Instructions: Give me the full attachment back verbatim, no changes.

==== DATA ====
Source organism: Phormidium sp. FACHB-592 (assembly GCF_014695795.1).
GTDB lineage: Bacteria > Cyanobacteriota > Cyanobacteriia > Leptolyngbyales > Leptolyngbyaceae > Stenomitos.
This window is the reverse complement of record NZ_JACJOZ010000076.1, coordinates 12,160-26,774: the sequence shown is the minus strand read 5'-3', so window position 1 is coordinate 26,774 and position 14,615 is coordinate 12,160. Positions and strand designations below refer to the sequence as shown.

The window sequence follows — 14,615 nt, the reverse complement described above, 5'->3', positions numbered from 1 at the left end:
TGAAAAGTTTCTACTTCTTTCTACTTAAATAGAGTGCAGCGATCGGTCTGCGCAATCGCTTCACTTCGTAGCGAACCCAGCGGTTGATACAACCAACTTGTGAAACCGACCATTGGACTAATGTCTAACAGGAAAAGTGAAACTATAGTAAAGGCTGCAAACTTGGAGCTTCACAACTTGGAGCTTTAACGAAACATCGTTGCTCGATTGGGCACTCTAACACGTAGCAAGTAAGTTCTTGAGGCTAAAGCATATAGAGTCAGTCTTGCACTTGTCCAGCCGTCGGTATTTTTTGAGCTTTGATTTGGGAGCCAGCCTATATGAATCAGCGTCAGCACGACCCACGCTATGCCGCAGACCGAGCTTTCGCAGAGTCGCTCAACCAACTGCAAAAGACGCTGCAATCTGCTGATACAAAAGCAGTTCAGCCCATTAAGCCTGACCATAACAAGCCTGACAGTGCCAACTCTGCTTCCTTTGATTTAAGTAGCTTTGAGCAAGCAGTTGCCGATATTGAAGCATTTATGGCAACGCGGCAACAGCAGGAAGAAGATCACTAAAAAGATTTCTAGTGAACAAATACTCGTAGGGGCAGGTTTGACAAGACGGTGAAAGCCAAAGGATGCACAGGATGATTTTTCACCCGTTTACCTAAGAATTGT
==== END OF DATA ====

Source organism: Phormidium sp. FACHB-592 (assembly GCF_014695795.1).
GTDB lineage: Bacteria > Cyanobacteriota > Cyanobacteriia > Leptolyngbyales > Leptolyngbyaceae > Stenomitos.
This window is the reverse complement of record NZ_JACJOZ010000076.1, coordinates 12,160-26,774: the sequence shown is the minus strand read 5'-3', so window position 1 is coordinate 26,774 and position 14,615 is coordinate 12,160. Positions and strand designations below refer to the sequence as shown.

The window sequence follows — 14,615 nt, the reverse complement described above, 5'->3', positions numbered from 1 at the left end:
TGAAAAGTTTCTACTTCTTTCTACTTAAATAGAGTGCAGCGATCGGTCTGCGCAATCGCTTCACTTCGTAGCGAACCCAGCGGTTGATACAACCAACTTGTGAAACCGACCATTGGACTAATGTCTAACAGGAAAAGTGAAACTATAGTAAAGGCTGCAAACTTGGAGCTTCACAACTTGGAGCTTTAACGAAACATCGTTGCTCGATTGGGCACTCTAACACGTAGCAAGTAAGTTCTTGAGGCTAAAGCATATAGAGTCAGTCTTGCACTTGTCCAGCCGTCGGTATTTTTTGAGCTTTGATTTGGGAGCCAGCCTATATGAATCAGCGTCAGCACGACCCACGCTATGCCGCAGACCGAGCTTTCGCAGAGTCGCTCAACCAACTGCAAAAGACGCTGCAATCTGCTGATACAAAAGCAGTTCAGCCCATTAAGCCTGACCATAACAAGCCTGACAGTGCCAACTCTGCTTCCTTTGATTTAAGTAGCTTTGAGCAAGCAGTTGCCGATATTGAAGCATTTATGGCAACGCGGCAACAGCAGGAAGAAGATCACTAAAAAGATTTCTAGTGAACAAATACTCGTAGGGGCAGGTTTGACAAGACGGTGAAAGCCAAAGGATGCACAGGATGATTTTTCACCCGTTTACCTAAGAATTGT